* Actor/director Don Cheadle talked with Variety about completing and searching for a distributor for his Miles Davis movie, Miles Ahead.

* Speaking of Davis, NPR's new program "Jazz Night in America" debuted last week with trumpeter Wallace Roney's set from the Detroit Jazz Festival in which he performed a series of recently "rediscovered" works written for Davis and orchestra by saxophonist Wayne Shorter

* Meanwhile, the controversy over Mostly Other People Do The Killing's note-for-note remake of Davis' Kind of Blue continues, with another review of the album, by AllAboutJazz.com's Bruce Lindsay, while over at his blog Do The Math, pianist Ethan Iverson of The Bad Plus weighs in with some interesting thoughts about the project as a work of conceptual art.

* Ladue News has party pics from the recent opening of Jazz St. Louis' new HQ.

* And in a related development, JSL's executive director Gene Dobbs Bradford has been named the St. Louis American's Nonprofit Executive of the Year. Bradford will be honored at the American's annual awards luncheon on Friday, November 14 at the Four Seasons Hotel St. Louis.

* Following a recent series of thefts of equipment and valuables from touring bands that had their vehicles broken into, St. Louis police were scheduled to meet yesterday with owners and managers of several rock music venues in the city to come up with plan to catch the thieves.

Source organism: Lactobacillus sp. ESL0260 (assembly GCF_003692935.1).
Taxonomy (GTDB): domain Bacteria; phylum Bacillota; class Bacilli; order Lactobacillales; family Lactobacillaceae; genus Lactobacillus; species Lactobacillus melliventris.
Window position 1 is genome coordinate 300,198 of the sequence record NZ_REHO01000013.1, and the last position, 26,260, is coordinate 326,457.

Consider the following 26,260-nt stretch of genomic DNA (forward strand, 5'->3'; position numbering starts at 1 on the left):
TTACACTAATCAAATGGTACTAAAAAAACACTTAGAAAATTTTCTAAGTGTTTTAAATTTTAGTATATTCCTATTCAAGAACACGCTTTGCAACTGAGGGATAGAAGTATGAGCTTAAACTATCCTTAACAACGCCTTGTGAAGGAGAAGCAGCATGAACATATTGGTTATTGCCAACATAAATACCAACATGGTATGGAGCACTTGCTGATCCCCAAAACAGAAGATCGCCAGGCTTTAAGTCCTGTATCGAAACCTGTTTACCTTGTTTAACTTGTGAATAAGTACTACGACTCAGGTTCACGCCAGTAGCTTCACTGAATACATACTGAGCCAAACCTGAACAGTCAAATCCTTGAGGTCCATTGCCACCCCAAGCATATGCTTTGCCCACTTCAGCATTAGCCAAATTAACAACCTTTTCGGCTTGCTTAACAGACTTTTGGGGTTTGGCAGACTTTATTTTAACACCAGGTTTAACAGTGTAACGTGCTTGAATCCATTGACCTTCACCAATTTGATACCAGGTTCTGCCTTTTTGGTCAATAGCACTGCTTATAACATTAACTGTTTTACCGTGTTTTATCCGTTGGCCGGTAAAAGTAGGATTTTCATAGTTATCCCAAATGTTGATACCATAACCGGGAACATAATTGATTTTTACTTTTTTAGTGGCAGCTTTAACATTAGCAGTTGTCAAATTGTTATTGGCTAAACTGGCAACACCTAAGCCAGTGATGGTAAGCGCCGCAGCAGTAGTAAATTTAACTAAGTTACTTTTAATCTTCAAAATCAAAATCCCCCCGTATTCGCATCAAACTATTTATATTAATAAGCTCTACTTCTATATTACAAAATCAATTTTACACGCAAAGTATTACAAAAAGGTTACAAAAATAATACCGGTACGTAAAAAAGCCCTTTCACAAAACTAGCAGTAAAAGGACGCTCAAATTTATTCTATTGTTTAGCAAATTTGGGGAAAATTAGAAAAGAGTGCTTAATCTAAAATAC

* There's bad news this week for the Palladium, as artist, author and preservationist Kevin Belford reported on Twitter that the historic building in Grand Center, once the site of shows by numerous touring jazz and blues performers, has been tagged with a Notice of Condemnation. No word yet as to if this is truly the end of efforts to save the structure; please stay tuned...

* St. Louis Volunteer Lawyers and Accountants for the Arts continues their efforts to get "Every Artist Covered" by health insurance with two workshops, about the Small Business Health Options Program for not-for-profit organizations and "Navigating Health Care Reform" for individuals, on Tuesday, November 11 at the Regional Arts Commission. VLAA also will offer individualized, in-person help with health insurance enrollment during four sessions in November and December. For more details, visit the VLAA website.